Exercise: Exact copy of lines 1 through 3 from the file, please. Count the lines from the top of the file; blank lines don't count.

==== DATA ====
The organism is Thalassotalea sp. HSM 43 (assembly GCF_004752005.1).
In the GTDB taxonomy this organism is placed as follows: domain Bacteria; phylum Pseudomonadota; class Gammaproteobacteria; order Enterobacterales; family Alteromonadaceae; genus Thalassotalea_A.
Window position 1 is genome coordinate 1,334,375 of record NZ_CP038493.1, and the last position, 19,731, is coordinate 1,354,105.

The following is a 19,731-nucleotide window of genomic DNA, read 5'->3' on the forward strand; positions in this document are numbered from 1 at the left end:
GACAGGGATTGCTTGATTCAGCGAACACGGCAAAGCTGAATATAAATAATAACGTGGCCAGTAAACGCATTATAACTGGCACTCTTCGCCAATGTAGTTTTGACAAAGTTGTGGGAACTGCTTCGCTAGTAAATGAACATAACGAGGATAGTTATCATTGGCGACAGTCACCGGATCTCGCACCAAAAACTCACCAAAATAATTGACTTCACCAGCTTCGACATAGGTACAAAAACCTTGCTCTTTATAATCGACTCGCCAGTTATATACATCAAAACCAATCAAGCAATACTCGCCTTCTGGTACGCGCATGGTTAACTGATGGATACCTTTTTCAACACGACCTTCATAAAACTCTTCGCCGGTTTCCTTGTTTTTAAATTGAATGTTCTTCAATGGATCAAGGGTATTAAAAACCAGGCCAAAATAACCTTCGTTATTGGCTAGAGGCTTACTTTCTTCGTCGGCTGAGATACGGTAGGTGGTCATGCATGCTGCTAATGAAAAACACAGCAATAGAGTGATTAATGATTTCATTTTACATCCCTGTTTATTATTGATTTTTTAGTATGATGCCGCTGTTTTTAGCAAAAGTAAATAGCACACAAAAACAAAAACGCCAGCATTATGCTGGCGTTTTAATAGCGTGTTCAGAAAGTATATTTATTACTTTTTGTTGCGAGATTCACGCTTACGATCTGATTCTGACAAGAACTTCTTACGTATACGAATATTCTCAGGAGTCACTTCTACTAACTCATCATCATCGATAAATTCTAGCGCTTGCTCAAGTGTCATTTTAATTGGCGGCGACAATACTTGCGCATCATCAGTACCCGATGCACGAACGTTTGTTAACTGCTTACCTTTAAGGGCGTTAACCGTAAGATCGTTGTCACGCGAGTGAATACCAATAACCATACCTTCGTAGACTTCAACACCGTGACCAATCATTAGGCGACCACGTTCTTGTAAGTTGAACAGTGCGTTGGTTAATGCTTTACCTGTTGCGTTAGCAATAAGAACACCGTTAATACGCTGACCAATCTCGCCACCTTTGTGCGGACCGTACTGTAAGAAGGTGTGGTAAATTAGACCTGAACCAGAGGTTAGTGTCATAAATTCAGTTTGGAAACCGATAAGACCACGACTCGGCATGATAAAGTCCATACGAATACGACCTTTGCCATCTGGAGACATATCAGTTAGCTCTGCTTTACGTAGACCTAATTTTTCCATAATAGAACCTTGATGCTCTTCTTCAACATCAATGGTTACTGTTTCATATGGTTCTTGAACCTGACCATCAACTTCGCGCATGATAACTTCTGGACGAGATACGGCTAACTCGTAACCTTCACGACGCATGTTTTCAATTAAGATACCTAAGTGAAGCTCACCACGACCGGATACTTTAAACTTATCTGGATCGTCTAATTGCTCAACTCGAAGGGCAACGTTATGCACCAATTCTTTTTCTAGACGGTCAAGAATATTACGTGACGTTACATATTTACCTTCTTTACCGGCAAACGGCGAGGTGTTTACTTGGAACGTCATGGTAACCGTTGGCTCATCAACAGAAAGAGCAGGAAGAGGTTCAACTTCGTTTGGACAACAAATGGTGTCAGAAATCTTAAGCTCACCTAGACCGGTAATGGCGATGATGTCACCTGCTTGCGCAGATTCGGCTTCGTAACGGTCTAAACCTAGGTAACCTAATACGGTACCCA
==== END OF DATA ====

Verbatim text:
The organism is Thalassotalea sp. HSM 43 (assembly GCF_004752005.1).
In the GTDB taxonomy this organism is placed as follows: domain Bacteria; phylum Pseudomonadota; class Gammaproteobacteria; order Enterobacterales; family Alteromonadaceae; genus Thalassotalea_A.
Window position 1 is genome coordinate 1,334,375 of record NZ_CP038493.1, and the last position, 19,731, is coordinate 1,354,105.